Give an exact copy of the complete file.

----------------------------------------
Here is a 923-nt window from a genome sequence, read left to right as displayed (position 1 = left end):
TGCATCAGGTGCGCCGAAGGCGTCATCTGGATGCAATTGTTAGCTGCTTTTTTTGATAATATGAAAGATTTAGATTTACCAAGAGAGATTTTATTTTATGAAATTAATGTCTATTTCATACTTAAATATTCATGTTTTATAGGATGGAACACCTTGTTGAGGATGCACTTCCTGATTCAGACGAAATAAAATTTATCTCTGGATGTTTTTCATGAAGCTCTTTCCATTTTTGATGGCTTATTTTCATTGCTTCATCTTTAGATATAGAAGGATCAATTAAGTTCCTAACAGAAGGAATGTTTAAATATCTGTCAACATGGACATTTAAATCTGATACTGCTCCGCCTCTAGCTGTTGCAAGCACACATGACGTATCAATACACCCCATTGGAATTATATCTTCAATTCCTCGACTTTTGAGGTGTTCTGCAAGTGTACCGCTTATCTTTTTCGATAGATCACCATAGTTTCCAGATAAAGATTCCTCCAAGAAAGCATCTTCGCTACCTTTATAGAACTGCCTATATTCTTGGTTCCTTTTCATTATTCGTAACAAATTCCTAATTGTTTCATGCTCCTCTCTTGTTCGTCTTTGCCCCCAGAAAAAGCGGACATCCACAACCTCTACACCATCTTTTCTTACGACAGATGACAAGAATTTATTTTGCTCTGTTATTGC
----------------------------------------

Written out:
Here is a 923-nt window from a genome sequence, read left to right as displayed (position 1 = left end):
TGCATCAGGTGCGCCGAAGGCGTCATCTGGATGCAATTGTTAGCTGCTTTTTTTGATAATATGAAAGATTTAGATTTACCAAGAGAGATTTTATTTTATGAAATTAATGTCTATTTCATACTTAAATATTCATGTTTTATAGGATGGAACACCTTGTTGAGGATGCACTTCCTGATTCAGACGAAATAAAATTTATCTCTGGATGTTTTTCATGAAGCTCTTTCCATTTTTGATGGCTTATTTTCATTGCTTCATCTTTAGATATAGAAGGATCAATTAAGTTCCTAACAGAAGGAATGTTTAAATATCTGTCAACATGGACATTTAAATCTGATACTGCTCCGCCTCTAGCTGTTGCAAGCACACATGACGTATCAATACACCCCATTGGAATTATATCTTCAATTCCTCGACTTTTGAGGTGTTCTGCAAGTGTACCGCTTATCTTTTTCGATAGATCACCATAGTTTCCAGATAAAGATTCCTCCAAGAAAGCATCTTCGCTACCTTTATAGAACTGCCTATATTCTTGGTTCCTTTTCATTATTCGTAACAAATTCCTAATTGTTTCATGCTCCTCTCTTGTTCGTCTTTGCCCCCAGAAAAAGCGGACATCCACAACCTCTACACCATCTTTTCTTACGACAGATGACAAGAATTTATTTTGCTCTGTTATTGC